Encore Michigan

The actors rock “Birthday Club” at Meadow Brook

Review January 30, 2023 David Kiley

ROCHESTER HILLS, MI–When I see a play about five women, and the dialogue doesn’t ring true to me, I start perusing the program to read about the playwright. “Aha! That’s why. “It was written by a man.

Not that men can’t ever write dialogue and women characters. But few have the right knack.

That is the situation with Birthday Club, now being presented by The Meadow Brook here. It’s meant to be funny, but with streaks of pathos and hug-time among the women. The fact that this group of five lost a member of the club to cancer, and two go through husbands asking for divorces, is meant to infuse the otherwise sit-com banter with a dose of real life. Not so much.

Directed ably by Travis Walter, the cast is wonderful. The acting as good as it can be given the limitations of the script. The set, by Brian Kessler, is gorgeous. Indeed, The Meadow Brook is known widely for getting great actors and delivering some of the best scenic designs in the region. Costume design is by Marley Boone. Lighting design is by Phillip Hall. Sound design is by Mike Duncan. The production is technically exceptional in every aspect.

But for me, the talent and stagecraft is squandered on a script by a playwright known for scripts that should be more the stuff of community and church-basement theatre than professional ones. Playwright Phil Olson is primarily known for vapid sitcom-style riffs on a theme he revisits again and again: A series of tortured “stories” around the same idea–“Don’t Hug Me, We’re Family;” Don’t Hug Me,” “Don’t Hug me Christmas Carol,” “Don’t Hug Me Country Fair,” “Don’t Hug Me, I’m Pregnant,” “Don’t Hug Me, We’re Married.” You get the idea. Cue the vomit emoji.

The synopsis of Birthday Club: Five women get together for their birthdays, each with their own story, to drink, celebrate, commiserate, and support each other as they negotiate through marriage, work, divorce, birth, kids and solve the problems of the world.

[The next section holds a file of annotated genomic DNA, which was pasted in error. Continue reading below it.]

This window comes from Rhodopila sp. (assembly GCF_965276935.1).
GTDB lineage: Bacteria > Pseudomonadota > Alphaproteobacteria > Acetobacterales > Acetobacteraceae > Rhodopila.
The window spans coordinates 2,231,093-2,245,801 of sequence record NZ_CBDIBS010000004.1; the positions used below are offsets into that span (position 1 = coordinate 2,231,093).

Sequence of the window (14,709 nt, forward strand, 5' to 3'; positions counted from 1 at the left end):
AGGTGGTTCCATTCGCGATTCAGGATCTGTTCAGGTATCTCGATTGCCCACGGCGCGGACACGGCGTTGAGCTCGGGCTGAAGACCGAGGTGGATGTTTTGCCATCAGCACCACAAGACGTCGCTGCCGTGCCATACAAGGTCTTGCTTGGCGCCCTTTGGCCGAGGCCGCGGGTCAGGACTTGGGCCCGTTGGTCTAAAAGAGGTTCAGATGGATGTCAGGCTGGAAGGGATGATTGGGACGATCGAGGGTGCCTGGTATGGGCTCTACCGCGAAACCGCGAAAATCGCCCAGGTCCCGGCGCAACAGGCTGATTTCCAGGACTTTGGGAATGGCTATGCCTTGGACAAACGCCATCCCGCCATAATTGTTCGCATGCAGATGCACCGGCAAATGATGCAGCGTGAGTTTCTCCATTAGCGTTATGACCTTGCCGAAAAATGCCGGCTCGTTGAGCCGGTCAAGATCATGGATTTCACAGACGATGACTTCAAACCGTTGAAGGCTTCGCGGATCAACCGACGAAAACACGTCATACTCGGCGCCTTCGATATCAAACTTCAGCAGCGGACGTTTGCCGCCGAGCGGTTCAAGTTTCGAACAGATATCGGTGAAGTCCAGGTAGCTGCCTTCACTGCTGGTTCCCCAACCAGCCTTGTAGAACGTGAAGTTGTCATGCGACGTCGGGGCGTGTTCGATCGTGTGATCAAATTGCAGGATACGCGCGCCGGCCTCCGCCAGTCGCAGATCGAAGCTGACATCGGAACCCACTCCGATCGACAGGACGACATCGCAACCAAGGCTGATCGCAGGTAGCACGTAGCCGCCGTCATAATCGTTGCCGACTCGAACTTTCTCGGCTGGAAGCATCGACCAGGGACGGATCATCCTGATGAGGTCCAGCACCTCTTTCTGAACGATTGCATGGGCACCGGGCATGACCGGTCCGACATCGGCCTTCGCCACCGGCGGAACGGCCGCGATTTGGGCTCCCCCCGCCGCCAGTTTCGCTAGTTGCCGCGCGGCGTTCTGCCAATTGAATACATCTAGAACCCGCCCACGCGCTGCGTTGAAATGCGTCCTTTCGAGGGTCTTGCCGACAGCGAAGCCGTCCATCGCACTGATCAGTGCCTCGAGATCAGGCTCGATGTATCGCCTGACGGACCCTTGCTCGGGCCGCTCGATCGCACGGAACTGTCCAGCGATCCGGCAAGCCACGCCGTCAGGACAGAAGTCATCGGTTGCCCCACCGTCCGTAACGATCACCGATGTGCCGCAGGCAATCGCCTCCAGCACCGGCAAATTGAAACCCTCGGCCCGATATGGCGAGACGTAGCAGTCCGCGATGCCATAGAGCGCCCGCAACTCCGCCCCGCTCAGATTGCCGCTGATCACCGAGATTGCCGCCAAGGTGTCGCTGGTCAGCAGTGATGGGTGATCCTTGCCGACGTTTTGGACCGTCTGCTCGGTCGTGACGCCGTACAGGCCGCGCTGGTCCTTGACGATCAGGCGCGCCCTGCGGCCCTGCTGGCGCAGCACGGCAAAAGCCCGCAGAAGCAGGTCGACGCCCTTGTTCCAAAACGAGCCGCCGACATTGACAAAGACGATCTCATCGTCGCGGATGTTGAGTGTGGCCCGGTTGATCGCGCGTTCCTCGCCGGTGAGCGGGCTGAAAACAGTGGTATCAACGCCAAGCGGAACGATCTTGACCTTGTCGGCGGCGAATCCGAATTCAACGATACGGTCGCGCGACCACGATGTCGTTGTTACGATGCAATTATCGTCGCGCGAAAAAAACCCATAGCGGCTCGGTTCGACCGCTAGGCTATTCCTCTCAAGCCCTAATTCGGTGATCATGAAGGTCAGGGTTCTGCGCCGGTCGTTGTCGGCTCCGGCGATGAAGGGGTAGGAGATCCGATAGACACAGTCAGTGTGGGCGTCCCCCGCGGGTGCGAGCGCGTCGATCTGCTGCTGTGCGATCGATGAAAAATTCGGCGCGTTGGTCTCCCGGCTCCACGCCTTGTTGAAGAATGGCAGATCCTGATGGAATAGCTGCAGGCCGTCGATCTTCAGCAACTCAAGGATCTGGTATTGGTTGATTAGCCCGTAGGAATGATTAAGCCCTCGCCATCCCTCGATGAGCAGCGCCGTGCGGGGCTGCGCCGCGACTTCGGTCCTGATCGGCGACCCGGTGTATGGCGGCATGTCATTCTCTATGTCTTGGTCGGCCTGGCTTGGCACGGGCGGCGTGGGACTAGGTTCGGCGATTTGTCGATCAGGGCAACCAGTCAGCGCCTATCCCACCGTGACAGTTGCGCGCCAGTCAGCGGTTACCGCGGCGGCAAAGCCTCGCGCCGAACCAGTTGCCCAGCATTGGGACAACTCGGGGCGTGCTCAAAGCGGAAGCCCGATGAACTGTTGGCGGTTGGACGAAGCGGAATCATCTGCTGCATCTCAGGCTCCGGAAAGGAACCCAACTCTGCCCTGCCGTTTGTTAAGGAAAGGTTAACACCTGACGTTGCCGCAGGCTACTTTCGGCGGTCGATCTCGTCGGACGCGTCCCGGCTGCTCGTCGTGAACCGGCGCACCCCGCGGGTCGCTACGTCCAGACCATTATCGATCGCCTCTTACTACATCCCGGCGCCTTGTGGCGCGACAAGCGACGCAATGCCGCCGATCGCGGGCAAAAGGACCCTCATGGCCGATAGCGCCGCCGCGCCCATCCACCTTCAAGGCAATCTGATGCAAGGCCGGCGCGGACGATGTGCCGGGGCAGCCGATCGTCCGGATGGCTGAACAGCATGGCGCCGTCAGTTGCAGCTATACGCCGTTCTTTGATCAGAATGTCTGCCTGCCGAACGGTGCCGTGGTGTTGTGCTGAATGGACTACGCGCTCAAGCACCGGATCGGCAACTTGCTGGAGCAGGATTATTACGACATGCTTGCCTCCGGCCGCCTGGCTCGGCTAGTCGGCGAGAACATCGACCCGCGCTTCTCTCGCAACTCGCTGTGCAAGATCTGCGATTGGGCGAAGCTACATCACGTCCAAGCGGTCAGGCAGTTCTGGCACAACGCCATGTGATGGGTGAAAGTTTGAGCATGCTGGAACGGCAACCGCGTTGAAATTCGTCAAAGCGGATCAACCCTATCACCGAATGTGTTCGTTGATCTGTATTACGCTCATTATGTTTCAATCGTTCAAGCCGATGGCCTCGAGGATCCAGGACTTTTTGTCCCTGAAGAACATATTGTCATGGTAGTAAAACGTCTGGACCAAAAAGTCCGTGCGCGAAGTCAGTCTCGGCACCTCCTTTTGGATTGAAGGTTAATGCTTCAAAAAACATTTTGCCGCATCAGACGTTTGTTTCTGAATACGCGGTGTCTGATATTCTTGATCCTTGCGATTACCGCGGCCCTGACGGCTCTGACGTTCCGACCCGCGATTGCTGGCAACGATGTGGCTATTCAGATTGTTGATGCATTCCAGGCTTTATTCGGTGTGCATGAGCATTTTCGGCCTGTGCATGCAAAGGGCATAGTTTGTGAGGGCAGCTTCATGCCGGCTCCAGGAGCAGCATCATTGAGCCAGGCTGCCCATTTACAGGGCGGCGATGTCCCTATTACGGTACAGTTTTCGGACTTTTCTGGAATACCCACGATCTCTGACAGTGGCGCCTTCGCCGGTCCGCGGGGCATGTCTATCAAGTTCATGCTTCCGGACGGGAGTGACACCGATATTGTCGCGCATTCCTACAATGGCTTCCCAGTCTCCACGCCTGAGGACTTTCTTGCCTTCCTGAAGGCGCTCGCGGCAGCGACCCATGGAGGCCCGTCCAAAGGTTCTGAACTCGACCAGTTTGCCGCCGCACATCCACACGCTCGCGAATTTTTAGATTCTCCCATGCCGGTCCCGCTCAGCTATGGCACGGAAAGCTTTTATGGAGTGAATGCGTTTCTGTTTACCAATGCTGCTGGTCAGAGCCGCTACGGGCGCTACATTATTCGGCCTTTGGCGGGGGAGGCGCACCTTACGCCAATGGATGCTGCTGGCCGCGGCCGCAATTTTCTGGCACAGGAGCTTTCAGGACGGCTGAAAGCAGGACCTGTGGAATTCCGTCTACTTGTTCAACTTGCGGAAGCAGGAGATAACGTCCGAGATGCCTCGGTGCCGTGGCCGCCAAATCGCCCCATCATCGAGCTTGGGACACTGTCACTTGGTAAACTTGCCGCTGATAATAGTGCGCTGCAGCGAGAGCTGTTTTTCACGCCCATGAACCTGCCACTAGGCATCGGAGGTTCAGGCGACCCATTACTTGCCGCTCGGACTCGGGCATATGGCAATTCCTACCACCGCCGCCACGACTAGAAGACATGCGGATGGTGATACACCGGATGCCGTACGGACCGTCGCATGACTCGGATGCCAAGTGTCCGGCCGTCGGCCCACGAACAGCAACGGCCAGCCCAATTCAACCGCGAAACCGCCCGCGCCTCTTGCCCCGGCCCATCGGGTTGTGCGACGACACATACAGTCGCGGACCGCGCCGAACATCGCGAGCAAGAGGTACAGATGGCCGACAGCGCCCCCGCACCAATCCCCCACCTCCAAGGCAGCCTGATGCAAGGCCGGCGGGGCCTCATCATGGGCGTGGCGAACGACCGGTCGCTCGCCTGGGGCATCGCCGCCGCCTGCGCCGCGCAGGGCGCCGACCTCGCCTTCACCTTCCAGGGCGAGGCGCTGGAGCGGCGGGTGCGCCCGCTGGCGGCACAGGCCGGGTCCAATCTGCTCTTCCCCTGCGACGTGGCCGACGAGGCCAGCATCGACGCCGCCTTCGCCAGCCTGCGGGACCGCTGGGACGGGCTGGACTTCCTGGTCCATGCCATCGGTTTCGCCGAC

Their departed friend is replaced by Sarah (Sara Kmiec), a woman who works in Cheryl’s (Lynnae Lehfeldt) accounting firm. She is “Nemish”, which apparently is a play on “Amish,” and created as to not offend actual Amish people? The story hops the rails here pretty fast as this woman, who first appears before us in an Amish smock/frock, would never be working in the accounting firm, nor would she be at this party. Suspend the truth for the sake of the story? No. The first basic lesson of comedy is that it has to be plausible/true to be funny.

Much yuk-yuk is made of Sarah’s virginity, abstention of alcohol, fiancée named Mordecai. Kathy (Dani Cochrane) is the rough around the edges Mother who is pregnant again, and somewhat indifferent as she drinks alcohol during the story. Abbie (Tamara PiLar) is a stay-at-home wife, married to a wealthy provider. No kids. Emily (Debbie Williams), is the Tinder-addicted over-sexed, botox-addicted Milf of the group. Cheryl hosts all of the birthday gatherings in her house. She is an alpha- female who has her own accounting firm, and a stay-at-home husband working on an unpublished novel about a husband who murders and over-bearing wife. Tee-hee. Wink wink.

Jokes about drinking while pregnant, giving Sarah a glass of vodka with fruit-juice in it, and telling the alcohol-virgin its special water…is both unfunny and a weird point-of-view about what funny is. A man’s point-of-view about how women are and talk when they get together to share life’s troubles and triumphs? “Hug me. I’m stuck in a bad script.”

While the actresses saddled with these stereotypes do yeoman work on stage trying to elevate what they surely know is a man’s whiskey-conjured version of how women actually talk to one another, the intentional giggles come from a few decent sit-com devices and lines, and the unintentional ones come from the preposterous way all the conflicts get resolved at the end. Ms. Cochrane in particular is exceptional with her comedic timing.

I can’t stress enough how good the actors are in this production. But it reminds me of one of those cooking shows where they give chefs a basket of unrelated ingredients–sardines, bubblegum, peanut butter, popcorn and lamb kidneys, and their challenge is to make a restaurant-quality entrée.

There are laughs from the audience, so my opinion on the writing may well be in the minority. Lots of playwrights make a good living writing the literary equivalent of Hallmark Mother’s Day cards. A trip to the theatre can be escapism for many patrons. But I still want the writing to be smart and authentic to the characters even when I want to escape the day’s or the week’s travails.

Week of 7/15/2024

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